Book Review: Dances with Marmots…

Here goes the first ever book review! I decided to start with the book I just finished; Dances with Marmots: A Pacific Crest Trail Adventure by George Spearing.

“From Mexico to Canada along the Pacific Crest Trail”

“4300 km, 5 months and a lifetime of unforgettable memories…”

For my non-imperial friends, 4300 km is roughly 2,672 miles.

I enjoyed this book immensely. I always like reading books from the point of view of “people from off.” This is a turn of phrase I heard a lot growing up in the Missouri Ozarks; it essentially means anyone that wasn’t from my neck of the woods. Now, that I’m older and have been “out” more I tend to use it for folks from other countries that come to the US for vacation, hiking, and travel.

I love the outsider looking in perspective.

Even if it’s almost twenty years old…

George Spearing’s writing style reminds me a little of Bill Bryson- it might stem from time spent in British countries but it is endearing. So are some of his short quip-like poems in the book.

The book kicks off by how he was influenced to go out and hike… by a book. Citing a book by Stephen Pern and the Continental Divide Trail- I’ve already added it to my extensive reading list.

“He wasn’t reading about it, he’d done it!”

And just like that I’ve been called out by a book.

George picked the PCT for ease of access and food delivery. I did find the international planning interesting- even though it is twenty years old he does provide decent information for international hikers and with better internet services that’s gotten easier!

I wonder if there are similar books about New Zealand… *fondly remembers childhood enjoyment of Xena and Hercules/LOTR and wanting to visit and hike some of the places shown…*

He gives us a rundown of his physical abilities- firemen, but hasn’t hiked extensively. Like many newbie or wannabe hikers…

His high spirits and get it done attitude help him out through the five month journey- plus the friends he makes on the trail.

As for the title… he has some encounters with Marmots along the PCT. He actually had an interesting conversation with them and had several run ins with the little critters throughout the book and liked their company.

I really enjoyed chapters 5 & 6, his adventures with bears, flatulence, and postal employees were funny in hindsight.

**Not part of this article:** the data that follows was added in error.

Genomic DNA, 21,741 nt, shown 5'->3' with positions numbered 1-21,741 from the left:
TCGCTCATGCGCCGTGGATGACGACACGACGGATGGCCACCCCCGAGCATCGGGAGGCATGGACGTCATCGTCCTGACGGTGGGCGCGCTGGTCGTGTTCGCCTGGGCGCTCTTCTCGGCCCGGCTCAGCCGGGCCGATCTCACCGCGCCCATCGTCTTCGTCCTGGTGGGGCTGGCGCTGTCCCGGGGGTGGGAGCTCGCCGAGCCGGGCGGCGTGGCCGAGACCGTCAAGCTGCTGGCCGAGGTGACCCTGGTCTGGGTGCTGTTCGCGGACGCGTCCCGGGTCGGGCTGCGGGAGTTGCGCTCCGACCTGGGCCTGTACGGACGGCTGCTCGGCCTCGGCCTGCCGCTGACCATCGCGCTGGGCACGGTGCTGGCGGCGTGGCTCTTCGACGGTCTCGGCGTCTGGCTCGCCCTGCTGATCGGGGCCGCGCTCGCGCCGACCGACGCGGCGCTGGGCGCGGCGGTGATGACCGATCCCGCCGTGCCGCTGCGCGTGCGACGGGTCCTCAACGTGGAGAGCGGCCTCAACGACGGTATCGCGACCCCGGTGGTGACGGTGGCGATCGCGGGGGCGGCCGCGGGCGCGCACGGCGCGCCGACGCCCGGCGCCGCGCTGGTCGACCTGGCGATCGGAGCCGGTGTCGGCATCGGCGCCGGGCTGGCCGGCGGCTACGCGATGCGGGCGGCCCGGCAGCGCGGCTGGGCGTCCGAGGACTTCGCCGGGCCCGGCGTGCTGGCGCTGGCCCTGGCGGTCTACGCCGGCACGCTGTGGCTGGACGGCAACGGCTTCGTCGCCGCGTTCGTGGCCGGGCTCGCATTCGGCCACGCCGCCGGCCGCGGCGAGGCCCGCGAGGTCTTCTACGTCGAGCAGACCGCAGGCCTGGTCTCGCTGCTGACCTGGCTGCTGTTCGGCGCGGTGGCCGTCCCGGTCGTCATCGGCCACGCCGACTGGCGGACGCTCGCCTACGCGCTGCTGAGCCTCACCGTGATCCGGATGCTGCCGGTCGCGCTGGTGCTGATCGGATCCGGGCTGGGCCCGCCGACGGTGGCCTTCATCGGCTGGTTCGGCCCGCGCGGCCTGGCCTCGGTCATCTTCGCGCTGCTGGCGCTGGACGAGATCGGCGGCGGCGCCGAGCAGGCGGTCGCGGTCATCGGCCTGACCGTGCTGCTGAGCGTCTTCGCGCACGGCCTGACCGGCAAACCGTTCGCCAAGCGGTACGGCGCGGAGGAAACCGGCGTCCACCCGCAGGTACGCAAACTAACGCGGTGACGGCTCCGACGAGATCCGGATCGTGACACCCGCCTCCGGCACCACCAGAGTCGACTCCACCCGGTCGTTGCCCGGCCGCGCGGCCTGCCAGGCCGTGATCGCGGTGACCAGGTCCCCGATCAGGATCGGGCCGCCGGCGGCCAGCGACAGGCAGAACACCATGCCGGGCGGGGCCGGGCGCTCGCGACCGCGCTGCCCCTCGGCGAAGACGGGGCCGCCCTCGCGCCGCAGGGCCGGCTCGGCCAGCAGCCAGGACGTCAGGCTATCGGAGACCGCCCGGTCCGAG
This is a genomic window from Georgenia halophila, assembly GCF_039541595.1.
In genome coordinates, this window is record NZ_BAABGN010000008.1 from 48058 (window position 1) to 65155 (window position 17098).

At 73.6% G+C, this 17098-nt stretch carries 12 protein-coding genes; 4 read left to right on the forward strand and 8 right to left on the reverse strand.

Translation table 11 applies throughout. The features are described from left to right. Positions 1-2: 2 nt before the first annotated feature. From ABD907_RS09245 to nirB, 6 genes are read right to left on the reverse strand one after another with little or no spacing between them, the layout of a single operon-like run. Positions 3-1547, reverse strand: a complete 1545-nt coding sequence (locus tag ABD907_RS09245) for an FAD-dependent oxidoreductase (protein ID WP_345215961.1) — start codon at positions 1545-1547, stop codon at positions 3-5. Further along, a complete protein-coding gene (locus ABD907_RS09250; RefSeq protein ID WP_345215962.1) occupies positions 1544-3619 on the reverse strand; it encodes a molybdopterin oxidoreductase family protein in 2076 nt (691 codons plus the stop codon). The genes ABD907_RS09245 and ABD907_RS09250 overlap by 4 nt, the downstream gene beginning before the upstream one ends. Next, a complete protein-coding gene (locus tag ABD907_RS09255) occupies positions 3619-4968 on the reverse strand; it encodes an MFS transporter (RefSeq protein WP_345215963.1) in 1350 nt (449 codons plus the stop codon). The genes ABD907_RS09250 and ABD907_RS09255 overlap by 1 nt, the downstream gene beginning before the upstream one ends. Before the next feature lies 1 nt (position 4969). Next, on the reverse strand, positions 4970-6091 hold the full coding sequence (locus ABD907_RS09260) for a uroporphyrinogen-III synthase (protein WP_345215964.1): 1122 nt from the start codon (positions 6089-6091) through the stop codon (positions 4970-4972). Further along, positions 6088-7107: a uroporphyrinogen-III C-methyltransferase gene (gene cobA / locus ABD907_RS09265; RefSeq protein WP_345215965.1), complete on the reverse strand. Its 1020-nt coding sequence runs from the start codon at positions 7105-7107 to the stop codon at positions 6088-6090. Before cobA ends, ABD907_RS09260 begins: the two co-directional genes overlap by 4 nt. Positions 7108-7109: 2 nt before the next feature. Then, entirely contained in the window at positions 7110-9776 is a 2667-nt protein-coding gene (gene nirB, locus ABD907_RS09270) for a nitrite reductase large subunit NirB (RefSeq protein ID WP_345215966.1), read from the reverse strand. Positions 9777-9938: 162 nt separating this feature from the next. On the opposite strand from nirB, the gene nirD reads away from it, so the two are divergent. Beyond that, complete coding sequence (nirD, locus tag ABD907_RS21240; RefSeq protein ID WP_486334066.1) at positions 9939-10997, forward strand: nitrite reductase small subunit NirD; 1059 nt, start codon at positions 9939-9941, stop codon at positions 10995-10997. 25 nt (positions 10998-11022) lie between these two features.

He includes several photos (in black and white) of his adventures which gives a richer picture of his journey.

He has a direct- simple and honest- approach in his writing and the humor makes it flow really well.

Like I said, I enjoyed it!

Possible Cons for some folks:
Some of the content is now outdated (published in 2005)- park and trail policies have changed a little, the trail is far more popular now, and a thru/section hiker will have a slightly different experience than George’s experiences.

The editing was a little loose- which coming from me, is funny considering I don’t notice a lot of my mistakes until nearly a week after I post something. And I proofread シ…

As a Kiwi (New Zealand) writer, some of his jokes and colloquialisms are hard to follow at times. But a quick Google search (woodland Noddy) or context clues make it easy enough to figure out. Plus, he does explain some of the misunderstandings.

It seems he shortchanges the northern section of the PCT- a lot of the more interesting adventures and learning curve stories happens on the southern section, California. But it would have been nice to see more information and stories from the Oregon and Washington sections.

Keep wander…eh…reading?,

BJ

P.S. I’ll have to come up with a new sign off for the book reviews…

P.S.S. If you want to pick this book up…
Just an FYI, as an Amazon Associate I earn from qualifying purchases.

P.S.S.S…? Drop a comment for the next book you want reviewed, pick from photo! Otherwise I’ll just go down the stack in order.

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BJ

I've always enjoyed the outdoors; I love camping, kayaking, and canoeing. However, I decided to break out the hiking boots for longer than a day or two and dive into the world of backpacking.

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